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J Nutr. 2014 Jul;144(7):1128S-36S. doi: 10.3945/jn.114.190728. Epub 2014 May 8.

Mushrooms and Health Summit proceedings.

Author information

1
Consultant to the Food and Agriculture Industries, Los Altos, CA mj@feeney.us.com.
2
Tufts Medical School and USDA Human Nutrition Research Center on Aging, Tufts University, Boston, MA.
3
Robert Mondavi Institute for Wine and Food Science, University of California, Davis, Davis, CA.
4
Beltsville Human Nutrition Research Center, Agricultural Research Service, USDA, Beltsville, MD.
5
Commonwealth Scientific and Industrial Research Organization, Adelaide, Australia.
6
SR Strategy, LLC, Washington, DC.
7
Sylvan, Inc, Kittanning, PA.
8
Center for Plant and Mushroom Products for Health, Department of Food Science, The Pennsylvania State University, University Park, PA.
9
Monterey Mushrooms, Inc, Watsonville, CA.
10
Department of Veterinary and Biomedical Sciences, The Pennsylvania State University, University Park, PA.
11
Systematic Mycology and Microbiology Laboratory, Agricultural Research Service, USDA, Beltsville, MD.
12
The Chinese University of Hong Kong, McKellar, Australian Capital Territory, Australia.
13
Johns Hopkins Weight Management Center and Department of Health, Behavior and Society, Johns Hopkins Bloomberg School of Public Health, Baltimore, MD.
14
International Center for Regulatory Science, School of Pharmacy, University of Southern California, Los Angeles, CA.
15
The Culinary Institute of America, Hyde Park, NY.
16
Nutrition Impact, LLC, Battle Creek, MI.
17
Nutrient Data Laboratory, Beltsville Human Nutrition Research Center, Agricultural Research Service, USDA, Beltsville, MD.
18
NIH Division of Nutrition Research Coordination and the National Institute of Diabetes and Digestive and Kidney Diseases, NIH, Department of Health and Human Services, Bethesda, MD.
19
Gourmet Mushrooms, Inc, Sebastopol, CA.
20
The Culinary Institute of America, St Helena, CA.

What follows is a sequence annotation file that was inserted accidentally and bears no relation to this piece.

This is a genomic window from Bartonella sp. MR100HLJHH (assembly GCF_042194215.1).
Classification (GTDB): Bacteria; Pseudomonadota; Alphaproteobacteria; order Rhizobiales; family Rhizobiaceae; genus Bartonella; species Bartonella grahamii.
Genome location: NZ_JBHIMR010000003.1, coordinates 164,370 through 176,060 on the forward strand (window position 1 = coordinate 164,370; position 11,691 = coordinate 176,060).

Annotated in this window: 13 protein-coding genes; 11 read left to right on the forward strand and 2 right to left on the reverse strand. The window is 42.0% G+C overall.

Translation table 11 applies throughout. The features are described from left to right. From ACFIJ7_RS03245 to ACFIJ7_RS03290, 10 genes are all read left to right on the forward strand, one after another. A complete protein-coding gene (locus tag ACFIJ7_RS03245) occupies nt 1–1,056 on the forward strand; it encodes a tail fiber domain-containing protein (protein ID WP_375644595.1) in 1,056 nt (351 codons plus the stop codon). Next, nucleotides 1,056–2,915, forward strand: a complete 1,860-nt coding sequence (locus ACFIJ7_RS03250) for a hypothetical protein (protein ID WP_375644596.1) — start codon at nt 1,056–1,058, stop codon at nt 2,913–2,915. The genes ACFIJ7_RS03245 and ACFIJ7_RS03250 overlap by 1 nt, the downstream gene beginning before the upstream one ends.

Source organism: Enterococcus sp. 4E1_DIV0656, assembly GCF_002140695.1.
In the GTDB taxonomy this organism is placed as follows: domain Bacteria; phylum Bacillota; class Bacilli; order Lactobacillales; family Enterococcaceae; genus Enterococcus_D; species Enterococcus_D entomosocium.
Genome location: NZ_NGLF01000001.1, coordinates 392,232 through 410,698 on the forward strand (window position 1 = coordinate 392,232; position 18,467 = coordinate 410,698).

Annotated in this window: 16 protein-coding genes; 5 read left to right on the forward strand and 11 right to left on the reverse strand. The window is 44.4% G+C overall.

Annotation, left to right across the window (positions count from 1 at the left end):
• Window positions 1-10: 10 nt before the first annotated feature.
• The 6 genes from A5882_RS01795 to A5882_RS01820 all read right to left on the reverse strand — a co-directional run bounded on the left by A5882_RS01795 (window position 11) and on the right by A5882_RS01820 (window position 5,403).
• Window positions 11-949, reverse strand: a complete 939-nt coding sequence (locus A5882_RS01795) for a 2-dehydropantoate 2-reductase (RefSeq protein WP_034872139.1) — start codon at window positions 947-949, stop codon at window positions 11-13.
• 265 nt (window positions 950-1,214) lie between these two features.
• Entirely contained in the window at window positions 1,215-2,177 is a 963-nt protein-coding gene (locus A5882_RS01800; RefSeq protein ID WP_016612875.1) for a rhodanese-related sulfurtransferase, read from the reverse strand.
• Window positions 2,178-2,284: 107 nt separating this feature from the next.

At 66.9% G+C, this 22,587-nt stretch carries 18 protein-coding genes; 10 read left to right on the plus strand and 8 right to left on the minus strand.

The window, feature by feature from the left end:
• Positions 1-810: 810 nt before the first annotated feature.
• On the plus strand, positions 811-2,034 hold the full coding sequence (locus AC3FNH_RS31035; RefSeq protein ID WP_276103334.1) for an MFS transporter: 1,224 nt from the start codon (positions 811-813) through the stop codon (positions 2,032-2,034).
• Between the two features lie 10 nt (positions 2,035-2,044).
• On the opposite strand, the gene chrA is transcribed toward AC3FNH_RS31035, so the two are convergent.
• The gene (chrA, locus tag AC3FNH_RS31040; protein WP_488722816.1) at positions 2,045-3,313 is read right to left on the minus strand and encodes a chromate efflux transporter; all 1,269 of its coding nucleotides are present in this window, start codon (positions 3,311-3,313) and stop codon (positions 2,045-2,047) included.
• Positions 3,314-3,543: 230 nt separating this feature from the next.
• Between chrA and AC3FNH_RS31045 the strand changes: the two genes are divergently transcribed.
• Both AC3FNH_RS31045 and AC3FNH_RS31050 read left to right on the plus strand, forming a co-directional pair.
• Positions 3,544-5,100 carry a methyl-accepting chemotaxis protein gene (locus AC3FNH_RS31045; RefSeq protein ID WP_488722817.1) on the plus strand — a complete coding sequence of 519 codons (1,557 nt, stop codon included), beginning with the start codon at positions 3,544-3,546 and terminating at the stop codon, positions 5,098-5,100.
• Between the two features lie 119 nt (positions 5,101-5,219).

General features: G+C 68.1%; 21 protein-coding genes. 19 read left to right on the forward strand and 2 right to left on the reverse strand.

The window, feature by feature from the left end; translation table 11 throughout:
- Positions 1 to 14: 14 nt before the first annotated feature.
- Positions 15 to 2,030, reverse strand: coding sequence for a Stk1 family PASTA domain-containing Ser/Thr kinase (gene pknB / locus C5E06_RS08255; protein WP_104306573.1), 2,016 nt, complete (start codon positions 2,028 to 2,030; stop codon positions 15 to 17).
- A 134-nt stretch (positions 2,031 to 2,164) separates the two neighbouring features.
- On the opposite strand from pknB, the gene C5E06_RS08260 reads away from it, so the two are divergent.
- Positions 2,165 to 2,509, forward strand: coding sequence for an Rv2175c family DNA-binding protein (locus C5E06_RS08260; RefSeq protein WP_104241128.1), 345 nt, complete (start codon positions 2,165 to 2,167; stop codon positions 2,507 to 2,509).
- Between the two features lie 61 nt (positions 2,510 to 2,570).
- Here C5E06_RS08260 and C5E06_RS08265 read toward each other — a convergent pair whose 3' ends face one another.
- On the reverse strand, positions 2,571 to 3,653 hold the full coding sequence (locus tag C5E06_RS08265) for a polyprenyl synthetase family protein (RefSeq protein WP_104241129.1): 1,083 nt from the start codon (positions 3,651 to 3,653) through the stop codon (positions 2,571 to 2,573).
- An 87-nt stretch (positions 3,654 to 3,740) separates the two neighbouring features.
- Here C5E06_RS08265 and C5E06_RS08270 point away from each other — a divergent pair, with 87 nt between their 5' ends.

21
the Mushroom Council, San Jose, CA.
22
Food Science and Human Nutrition Department, University of Florida, Gainesville, FL.
23
Nutritional Science Research Group, Division of Cancer Prevention, National Cancer Institute, NIH, Rockville, MD.
24
Department of Nutrition, University of California, Davis, Davis, CA.
25
Market and Trade Economics Division, Economic Research Service, USDA, Washington, DC.
26
CDT Consulting, LLC, Herndon, VA.
27
Research, Education, and Economics, USDA, Washington, DC; and.
28
Nutritional Immunology Laboratory, Jean Mayer USDA Human Nutrition Research Center on Aging and Friedman School of Nutrition Science and Policy, Tufts University, Boston, MA.

Abstract

The Mushroom Council convened the Mushrooms and Health Summit in Washington, DC, on 9-10 September 2013. The proceedings are synthesized in this article. Although mushrooms have long been regarded as health-promoting foods, research specific to their role in a healthful diet and in health promotion has advanced in the past decade. The earliest mushroom cultivation was documented in China, which remains among the top global mushroom producers, along with the United States, Italy, The Netherlands, and Poland. Although considered a vegetable in dietary advice, mushrooms are fungi, set apart by vitamin B-12 in very low quantity but in the same form found in meat, ergosterol converted with UV light to vitamin D2, and conjugated linoleic acid. Mushrooms are a rare source of ergothioneine as well as selenium, fiber, and several other vitamins and minerals. Some preclinical and clinical studies suggest impacts of mushrooms on cognition, weight management, oral health, and cancer risk. Preliminary evidence suggests that mushrooms may support healthy immune and inflammatory responses through interaction with the gut microbiota, enhancing development of adaptive immunity, and improved immune cell functionality. In addition to imparting direct nutritional and health benefits, analysis of U.S. food intake survey data reveals that mushrooms are associated with higher dietary quality. Also, early sensory research suggests that mushrooms blended with meats and lower sodium dishes are well liked and may help to reduce intakes of red meat and salt without compromising taste. As research progresses on the specific health effects of mushrooms, there is a need for effective communication efforts to leverage mushrooms to improve overall dietary quality.

PMID:
24812070
PMCID:
PMC4056650
DOI:
10.3945/jn.114.190728
[Indexed for MEDLINE]
Free PMC Article

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